Sri Lanka is like a mirage. You seem to see water nearby but you never get close to touching it. Since immemorial time, the economy of the country has been deliberately distorted by powerful outside forces and made to operate contrary to the interest of the people. Many current politicians of Sri Lanka perform their jobs as if they were estate managers of some faceless absentee landlord that lives in a foreign land.
Yes, there is an external arm that is linked to bad governance and corruption in Sri Lanka. It has always been so. It has never been in the interest of that external arm that Sri Lanka be properly governed. That external arm may change from time to time but it has always been there. At one time it was in the form of slavery or colonialism, and now it is in the form of the less visible neo-colonialism. Understanding the neo-colonial state in Sri Lanka is a very complex issue for ordinary Sri Lankans.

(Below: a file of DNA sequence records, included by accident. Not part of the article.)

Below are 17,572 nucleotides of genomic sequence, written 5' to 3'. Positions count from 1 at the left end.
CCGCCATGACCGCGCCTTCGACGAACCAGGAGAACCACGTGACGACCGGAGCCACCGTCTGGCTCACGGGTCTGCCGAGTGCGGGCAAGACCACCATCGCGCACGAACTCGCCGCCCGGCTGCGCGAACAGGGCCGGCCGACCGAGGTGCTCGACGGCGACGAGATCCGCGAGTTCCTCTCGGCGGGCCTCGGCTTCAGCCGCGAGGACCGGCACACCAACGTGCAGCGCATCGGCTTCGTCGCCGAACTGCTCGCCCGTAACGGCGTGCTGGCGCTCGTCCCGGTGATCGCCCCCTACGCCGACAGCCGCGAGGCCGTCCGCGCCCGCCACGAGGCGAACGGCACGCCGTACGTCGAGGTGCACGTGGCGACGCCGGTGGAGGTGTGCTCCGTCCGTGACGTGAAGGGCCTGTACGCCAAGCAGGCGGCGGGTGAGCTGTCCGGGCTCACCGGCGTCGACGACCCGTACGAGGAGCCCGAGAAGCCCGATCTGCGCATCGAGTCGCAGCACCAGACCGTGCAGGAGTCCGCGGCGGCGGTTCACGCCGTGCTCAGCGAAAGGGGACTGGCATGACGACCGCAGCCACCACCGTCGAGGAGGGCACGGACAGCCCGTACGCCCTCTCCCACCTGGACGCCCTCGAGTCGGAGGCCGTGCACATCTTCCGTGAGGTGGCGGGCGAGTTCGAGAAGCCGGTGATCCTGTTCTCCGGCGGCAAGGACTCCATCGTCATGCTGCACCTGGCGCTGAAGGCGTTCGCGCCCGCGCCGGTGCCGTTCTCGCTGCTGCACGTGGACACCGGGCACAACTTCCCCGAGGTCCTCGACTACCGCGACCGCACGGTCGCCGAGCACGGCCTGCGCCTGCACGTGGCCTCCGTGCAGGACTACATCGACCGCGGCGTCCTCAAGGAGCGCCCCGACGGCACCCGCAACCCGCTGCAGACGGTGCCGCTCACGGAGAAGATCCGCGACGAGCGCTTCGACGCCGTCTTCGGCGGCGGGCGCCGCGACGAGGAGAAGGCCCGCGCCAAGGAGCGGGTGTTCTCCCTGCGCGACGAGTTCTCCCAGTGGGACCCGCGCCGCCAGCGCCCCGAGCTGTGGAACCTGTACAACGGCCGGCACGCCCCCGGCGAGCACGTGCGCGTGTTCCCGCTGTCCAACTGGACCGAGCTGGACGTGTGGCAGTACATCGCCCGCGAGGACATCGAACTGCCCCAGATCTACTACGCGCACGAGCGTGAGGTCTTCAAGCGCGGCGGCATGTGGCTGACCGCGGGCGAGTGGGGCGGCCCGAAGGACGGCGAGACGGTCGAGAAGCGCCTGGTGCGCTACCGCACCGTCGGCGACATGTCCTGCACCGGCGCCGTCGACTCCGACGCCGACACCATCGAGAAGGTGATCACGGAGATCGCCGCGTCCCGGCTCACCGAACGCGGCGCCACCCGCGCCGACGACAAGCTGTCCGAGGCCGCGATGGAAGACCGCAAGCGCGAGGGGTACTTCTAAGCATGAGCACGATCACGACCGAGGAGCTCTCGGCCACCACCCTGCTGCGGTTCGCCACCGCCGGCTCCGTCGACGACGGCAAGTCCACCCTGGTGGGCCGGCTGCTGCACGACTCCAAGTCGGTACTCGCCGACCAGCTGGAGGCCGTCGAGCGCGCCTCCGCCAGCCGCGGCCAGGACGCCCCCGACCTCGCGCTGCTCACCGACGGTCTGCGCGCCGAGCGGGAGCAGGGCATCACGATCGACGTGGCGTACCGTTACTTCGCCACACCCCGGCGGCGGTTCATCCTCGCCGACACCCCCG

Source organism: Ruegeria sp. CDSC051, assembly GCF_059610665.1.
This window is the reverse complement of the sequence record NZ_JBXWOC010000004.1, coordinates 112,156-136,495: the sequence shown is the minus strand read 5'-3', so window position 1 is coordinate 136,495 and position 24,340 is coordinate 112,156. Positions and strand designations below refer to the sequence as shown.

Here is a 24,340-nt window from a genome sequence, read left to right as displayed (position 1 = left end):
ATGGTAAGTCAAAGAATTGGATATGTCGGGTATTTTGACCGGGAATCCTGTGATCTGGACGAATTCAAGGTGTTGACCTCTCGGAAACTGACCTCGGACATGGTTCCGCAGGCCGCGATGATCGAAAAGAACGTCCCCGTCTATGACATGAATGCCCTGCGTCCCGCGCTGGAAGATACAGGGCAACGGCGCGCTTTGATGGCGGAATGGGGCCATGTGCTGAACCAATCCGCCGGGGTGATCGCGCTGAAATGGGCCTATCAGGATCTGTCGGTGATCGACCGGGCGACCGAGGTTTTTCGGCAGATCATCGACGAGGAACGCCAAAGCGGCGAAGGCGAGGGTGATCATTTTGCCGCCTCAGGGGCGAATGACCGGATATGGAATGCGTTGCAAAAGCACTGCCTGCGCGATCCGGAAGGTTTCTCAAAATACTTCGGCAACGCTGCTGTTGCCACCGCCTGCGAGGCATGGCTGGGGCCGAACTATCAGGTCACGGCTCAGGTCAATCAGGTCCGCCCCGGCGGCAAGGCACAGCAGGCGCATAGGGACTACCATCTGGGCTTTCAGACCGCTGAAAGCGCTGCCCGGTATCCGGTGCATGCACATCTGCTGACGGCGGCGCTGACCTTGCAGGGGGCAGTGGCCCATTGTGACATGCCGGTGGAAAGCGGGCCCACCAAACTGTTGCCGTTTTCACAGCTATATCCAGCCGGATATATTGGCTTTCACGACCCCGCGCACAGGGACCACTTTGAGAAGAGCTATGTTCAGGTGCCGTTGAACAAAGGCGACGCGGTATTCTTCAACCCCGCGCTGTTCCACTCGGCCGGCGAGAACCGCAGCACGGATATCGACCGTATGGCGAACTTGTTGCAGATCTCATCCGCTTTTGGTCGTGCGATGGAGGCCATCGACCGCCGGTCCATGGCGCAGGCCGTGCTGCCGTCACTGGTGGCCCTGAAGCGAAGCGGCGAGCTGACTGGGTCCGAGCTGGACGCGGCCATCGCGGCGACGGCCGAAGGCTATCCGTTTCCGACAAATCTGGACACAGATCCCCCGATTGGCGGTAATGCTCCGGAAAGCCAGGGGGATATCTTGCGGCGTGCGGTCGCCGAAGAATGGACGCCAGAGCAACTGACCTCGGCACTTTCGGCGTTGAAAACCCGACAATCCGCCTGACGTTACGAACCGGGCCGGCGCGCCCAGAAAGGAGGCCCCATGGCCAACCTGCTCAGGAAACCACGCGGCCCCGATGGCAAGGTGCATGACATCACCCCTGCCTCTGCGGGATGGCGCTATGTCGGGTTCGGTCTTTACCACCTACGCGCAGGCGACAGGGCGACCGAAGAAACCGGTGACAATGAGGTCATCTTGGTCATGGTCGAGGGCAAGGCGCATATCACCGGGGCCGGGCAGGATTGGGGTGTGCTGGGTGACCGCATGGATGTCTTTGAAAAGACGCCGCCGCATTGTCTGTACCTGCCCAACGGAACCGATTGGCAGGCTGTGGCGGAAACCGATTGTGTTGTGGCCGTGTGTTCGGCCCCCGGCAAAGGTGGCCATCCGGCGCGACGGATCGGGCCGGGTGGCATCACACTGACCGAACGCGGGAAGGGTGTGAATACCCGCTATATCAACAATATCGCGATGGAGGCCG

Pay attention to this statement made by Ghana’s former Minister for Information and National Orientation.
“After 20 years of implementing structural adjustment programmes, our economy has remained weak and vulnerable and not sufficiently transformed to sustain accelerated growth and development. Poverty has become widespread, unemployment very high, manufacturing and agriculture in decline, and our external and domestic debts much too heavy a burden to bear” – Kwamena Bartels, Ghana’s minister for works and housing, May 2001
(The IMF has received heavy criticism for its handling of various financial crises in middle-income countries: Mexico (1965), Russia (1998), Brazil (1998), Turkey (1998) and Argentina (2001). But perhaps the most famous is the Asian financial crisis of the late 1990s)